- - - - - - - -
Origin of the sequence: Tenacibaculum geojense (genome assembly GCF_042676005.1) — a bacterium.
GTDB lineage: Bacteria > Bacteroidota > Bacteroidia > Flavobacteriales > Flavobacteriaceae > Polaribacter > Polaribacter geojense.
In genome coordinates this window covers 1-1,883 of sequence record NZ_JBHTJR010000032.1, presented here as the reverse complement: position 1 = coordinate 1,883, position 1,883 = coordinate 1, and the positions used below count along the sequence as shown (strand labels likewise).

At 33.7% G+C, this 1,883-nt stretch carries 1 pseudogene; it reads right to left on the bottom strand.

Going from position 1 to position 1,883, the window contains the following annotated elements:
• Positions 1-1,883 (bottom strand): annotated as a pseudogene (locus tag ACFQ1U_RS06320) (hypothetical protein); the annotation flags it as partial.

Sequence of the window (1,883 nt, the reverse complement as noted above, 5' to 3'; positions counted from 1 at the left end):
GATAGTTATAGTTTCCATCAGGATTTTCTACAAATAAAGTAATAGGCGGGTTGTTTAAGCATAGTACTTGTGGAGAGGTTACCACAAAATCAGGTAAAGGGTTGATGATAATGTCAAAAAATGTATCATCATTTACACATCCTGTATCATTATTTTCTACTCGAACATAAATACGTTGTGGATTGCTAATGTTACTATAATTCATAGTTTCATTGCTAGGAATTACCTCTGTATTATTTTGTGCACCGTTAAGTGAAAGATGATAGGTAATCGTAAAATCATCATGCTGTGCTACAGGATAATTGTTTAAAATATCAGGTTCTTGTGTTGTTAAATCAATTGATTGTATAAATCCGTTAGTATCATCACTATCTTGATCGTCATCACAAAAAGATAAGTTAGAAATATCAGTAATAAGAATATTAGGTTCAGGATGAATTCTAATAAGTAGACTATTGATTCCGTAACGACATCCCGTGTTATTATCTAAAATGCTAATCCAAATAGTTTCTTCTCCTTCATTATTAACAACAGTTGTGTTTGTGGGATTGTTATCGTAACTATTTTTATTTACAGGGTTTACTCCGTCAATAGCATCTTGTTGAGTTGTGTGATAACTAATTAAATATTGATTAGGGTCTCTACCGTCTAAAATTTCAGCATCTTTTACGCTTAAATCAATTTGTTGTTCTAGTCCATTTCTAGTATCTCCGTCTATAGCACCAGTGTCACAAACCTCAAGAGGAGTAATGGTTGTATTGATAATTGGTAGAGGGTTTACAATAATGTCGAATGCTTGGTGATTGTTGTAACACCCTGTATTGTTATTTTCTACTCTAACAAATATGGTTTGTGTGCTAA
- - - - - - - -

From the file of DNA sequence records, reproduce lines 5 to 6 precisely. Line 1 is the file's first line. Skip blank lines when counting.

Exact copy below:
Going from position 1 to position 1,883, the window contains the following annotated elements:
• Positions 1-1,883 (bottom strand): annotated as a pseudogene (locus tag ACFQ1U_RS06320) (hypothetical protein); the annotation flags it as partial.